A Maryland mother wants to know "Where is the justice?" 

Fourteen-year-old named Nia Owens was murdered on her way to Northwestern High School in 1996. Her killer was arrested and convicted nearly 14 years after the crime.

Angela Wood, Nia's mother, stood in protest outside of the Prince George's County Courthouse on Monday. She's outraged and heartbroken her daughter's murderer will be released form prison early. He's set to be released on Tuesday.

"No one should be allowed to prey on a child on their way to school and murder them -- a grown person and get out in eight years. For the rest of my life, I will be upset with that decision," Wood said. 

Wood said she lives with what happened every day.

"Matthew Bethea strangled my child by putting his..." Wood stopped to take a breath before continuing with this sentence, "(male genitalia) in her mouth and strangling her."

Wood also said a second DNA sample was found in her vagina.

Matthew Bethea, 42 years old, was convicted of the crime.

"She was only at Northwestern High School for three weeks before she was murdered. And I was told that Matthew Bethea, her murdered, worked at the PG Plaza in a shoe store, which would not be at all strange for her to go into the mall because that’s where we got our hair done. And I think that’s where he met her, was in the mall," Wood said.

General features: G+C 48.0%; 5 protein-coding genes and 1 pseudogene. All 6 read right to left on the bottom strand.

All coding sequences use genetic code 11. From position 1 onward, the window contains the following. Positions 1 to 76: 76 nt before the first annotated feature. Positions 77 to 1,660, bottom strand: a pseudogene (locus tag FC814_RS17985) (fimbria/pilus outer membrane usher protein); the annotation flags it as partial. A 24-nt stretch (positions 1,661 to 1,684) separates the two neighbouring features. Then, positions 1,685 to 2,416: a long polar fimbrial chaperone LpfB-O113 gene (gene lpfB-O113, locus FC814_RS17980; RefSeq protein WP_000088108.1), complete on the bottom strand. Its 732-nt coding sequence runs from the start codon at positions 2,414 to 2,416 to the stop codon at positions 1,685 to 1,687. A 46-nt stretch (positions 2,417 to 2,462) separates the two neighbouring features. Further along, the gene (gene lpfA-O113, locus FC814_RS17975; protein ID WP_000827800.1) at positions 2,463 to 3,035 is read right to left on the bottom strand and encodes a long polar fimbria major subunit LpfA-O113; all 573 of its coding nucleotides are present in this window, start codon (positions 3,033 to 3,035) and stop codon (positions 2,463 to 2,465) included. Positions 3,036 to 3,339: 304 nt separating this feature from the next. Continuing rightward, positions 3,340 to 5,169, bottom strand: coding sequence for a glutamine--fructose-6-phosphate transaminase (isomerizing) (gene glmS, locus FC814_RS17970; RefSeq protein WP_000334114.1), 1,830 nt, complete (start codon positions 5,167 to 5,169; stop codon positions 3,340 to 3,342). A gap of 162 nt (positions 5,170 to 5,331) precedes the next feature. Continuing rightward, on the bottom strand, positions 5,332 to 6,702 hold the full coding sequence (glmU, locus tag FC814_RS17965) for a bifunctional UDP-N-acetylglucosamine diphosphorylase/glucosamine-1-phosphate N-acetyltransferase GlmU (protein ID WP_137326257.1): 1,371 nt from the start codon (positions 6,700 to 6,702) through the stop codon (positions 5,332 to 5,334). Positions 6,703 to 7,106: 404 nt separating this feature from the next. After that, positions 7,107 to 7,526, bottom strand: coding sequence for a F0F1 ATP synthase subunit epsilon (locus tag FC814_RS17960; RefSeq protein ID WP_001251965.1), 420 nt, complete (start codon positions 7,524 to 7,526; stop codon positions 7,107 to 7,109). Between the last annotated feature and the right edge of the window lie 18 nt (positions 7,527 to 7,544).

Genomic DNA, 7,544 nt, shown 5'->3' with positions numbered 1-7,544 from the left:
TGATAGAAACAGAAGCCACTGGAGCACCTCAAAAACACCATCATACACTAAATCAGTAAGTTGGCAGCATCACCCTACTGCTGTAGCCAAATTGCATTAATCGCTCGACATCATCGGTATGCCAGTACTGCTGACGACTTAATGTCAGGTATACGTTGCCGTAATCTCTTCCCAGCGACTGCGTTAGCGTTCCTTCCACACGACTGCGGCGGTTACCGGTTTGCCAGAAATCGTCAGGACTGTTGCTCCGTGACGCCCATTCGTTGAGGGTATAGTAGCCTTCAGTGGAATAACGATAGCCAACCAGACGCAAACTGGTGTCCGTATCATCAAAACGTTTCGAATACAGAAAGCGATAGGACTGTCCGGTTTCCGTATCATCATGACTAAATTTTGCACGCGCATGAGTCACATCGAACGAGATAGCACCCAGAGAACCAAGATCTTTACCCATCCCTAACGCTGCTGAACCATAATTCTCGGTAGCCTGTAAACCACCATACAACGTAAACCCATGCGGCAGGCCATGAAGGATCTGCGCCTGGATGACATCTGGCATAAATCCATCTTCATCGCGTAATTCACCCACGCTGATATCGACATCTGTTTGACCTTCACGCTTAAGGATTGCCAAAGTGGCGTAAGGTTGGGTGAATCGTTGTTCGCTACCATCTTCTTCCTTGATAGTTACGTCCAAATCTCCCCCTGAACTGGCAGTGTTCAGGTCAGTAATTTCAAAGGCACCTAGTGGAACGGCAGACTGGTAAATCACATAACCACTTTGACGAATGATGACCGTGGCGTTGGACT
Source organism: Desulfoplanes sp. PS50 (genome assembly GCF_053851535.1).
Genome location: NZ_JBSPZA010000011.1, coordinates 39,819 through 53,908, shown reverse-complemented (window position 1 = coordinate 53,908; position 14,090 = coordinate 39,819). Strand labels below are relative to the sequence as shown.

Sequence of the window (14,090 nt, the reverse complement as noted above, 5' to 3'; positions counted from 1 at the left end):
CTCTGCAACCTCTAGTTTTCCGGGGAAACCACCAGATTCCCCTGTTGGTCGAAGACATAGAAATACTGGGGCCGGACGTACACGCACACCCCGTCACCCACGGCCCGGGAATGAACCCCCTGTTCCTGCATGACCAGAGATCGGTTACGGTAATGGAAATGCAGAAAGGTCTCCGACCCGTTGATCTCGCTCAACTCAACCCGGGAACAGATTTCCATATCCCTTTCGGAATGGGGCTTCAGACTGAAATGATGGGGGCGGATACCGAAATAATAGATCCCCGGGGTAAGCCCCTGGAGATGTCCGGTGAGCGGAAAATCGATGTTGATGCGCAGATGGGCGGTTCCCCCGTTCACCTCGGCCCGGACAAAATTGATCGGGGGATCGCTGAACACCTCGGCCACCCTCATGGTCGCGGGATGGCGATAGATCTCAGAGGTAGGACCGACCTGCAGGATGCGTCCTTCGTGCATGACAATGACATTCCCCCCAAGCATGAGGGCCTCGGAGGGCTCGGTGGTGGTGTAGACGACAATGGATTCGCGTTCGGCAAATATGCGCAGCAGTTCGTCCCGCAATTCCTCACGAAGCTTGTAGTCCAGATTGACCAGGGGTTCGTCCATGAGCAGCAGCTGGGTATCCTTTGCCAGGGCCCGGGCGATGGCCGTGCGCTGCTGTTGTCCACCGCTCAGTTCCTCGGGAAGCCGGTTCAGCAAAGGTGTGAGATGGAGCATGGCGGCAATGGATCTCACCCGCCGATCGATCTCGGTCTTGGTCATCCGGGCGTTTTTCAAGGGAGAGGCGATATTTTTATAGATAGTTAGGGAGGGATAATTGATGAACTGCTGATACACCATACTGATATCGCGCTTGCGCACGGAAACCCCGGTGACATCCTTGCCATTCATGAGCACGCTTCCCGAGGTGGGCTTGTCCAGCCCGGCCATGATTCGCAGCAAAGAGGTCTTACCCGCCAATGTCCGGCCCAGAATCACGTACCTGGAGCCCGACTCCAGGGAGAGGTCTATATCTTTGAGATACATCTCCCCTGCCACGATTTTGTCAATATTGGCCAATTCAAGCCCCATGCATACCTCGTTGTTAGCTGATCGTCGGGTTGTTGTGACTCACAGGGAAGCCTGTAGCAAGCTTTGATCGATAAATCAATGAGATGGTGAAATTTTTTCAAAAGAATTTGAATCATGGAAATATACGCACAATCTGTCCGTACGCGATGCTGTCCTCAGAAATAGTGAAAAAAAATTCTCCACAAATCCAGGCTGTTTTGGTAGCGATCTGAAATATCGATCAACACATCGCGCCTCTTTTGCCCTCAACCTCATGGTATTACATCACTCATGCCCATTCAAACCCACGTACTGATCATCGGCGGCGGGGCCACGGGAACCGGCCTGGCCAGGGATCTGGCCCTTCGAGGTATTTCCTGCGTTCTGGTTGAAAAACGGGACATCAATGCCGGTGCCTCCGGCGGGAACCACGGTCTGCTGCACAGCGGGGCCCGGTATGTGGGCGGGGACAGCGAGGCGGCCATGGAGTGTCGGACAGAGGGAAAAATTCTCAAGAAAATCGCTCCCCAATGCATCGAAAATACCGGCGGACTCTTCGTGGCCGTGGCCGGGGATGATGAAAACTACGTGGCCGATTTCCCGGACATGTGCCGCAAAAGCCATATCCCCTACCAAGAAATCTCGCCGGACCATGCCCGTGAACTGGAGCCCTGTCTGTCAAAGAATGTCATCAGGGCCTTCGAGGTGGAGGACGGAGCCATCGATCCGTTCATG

Detectives found Nia's body in a wooded area by the Hyattsville, Md. high school. The crime terrorized the community for more than a decade.

In 2010, reports said Prince George's County Police used DNA evidence to make an arrest in the cold case.

"Only doing less than nine years, he's coming out of prison, where he should've been doing the 30 years that was on the table for him to do. And then after someone decided that he needed to plead the Alford Plea, which I don’t know why really that was made," Wood said.

"A 14-year-old child was killed and her killer is only doing about 8.5 years. There’s an injustice in that. There’s an inherit injustice in that and I will work with our legislature to try and correct that injustice," Prince George's County State's Attorney Aisha Braveboy said.

Braveboy addressed questions from reporters after Wood spoke.

The county's top prosecutor told WUSA 9 state laws allowed for Bethea's early release despite the severity of his crimes.

"He's being released as a result of credits that he earned through the state’s credit Diminution Credit process and that’s not something that our office has a role in or could deny him," Braveboy said.

"I don’t think he should even be allowed to be with his children," Wood said. 

She's also concerned Bethea will not be registered as a sex offender.

"He was labeled a fourth-degree sex offender in my daughter's place -- a case, which allowed him to come out like he is not having that attachment as a sexual predator. He's allowed to enjoy all the other things that other law abiding citizens can enjoy," Wood said.

She is pleading for the law to change.

"What happened in the system that this was so terribly wrong? And I can’t get my thinking around that and I probably will never understand why this man was allowed to get out in less than nine years," Wood said. 

Braveboy said she will work with legislators to try and correct this injustice. She also said they’ll continue to search for a match on that second DNA sample found on Nia. 

Wood said her daughter would have been 37 years old today.